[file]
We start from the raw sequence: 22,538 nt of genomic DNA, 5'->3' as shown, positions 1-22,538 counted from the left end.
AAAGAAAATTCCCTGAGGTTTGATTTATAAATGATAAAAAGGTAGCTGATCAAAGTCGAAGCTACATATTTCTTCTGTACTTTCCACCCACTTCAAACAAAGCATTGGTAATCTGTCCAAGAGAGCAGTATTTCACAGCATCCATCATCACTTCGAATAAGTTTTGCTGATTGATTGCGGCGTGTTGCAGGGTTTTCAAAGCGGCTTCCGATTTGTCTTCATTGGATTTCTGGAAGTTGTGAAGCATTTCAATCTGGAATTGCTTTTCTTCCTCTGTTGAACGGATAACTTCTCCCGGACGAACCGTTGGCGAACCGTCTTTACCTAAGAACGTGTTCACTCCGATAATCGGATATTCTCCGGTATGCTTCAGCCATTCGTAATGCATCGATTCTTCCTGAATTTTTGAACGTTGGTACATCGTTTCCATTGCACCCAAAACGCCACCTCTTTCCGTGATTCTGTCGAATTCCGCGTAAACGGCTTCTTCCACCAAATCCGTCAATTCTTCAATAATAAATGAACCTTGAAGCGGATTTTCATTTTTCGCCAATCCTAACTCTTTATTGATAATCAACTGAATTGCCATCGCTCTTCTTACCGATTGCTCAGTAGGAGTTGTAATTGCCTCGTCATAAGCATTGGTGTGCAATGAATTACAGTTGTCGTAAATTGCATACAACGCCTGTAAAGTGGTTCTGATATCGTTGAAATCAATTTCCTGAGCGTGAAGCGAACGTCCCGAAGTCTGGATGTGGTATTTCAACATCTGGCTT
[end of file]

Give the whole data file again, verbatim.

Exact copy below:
We start from the raw sequence: 22,538 nt of genomic DNA, 5'->3' as shown, positions 1-22,538 counted from the left end.
AAAGAAAATTCCCTGAGGTTTGATTTATAAATGATAAAAAGGTAGCTGATCAAAGTCGAAGCTACATATTTCTTCTGTACTTTCCACCCACTTCAAACAAAGCATTGGTAATCTGTCCAAGAGAGCAGTATTTCACAGCATCCATCATCACTTCGAATAAGTTTTGCTGATTGATTGCGGCGTGTTGCAGGGTTTTCAAAGCGGCTTCCGATTTGTCTTCATTGGATTTCTGGAAGTTGTGAAGCATTTCAATCTGGAATTGCTTTTCTTCCTCTGTTGAACGGATAACTTCTCCCGGACGAACCGTTGGCGAACCGTCTTTACCTAAGAACGTGTTCACTCCGATAATCGGATATTCTCCGGTATGCTTCAGCCATTCGTAATGCATCGATTCTTCCTGAATTTTTGAACGTTGGTACATCGTTTCCATTGCACCCAAAACGCCACCTCTTTCCGTGATTCTGTCGAATTCCGCGTAAACGGCTTCTTCCACCAAATCCGTCAATTCTTCAATAATAAATGAACCTTGAAGCGGATTTTCATTTTTCGCCAATCCTAACTCTTTATTGATAATCAACTGAATTGCCATCGCTCTTCTTACCGATTGCTCAGTAGGAGTTGTAATTGCCTCGTCATAAGCATTGGTGTGCAATGAATTACAGTTGTCGTAAATTGCATACAACGCCTGTAAAGTGGTTCTGATATCGTTGAAATCAATTTCCTGAGCGTGAAGCGAACGTCCCGAAGTCTGGATGTGGTATTTCAACATCTGGCTT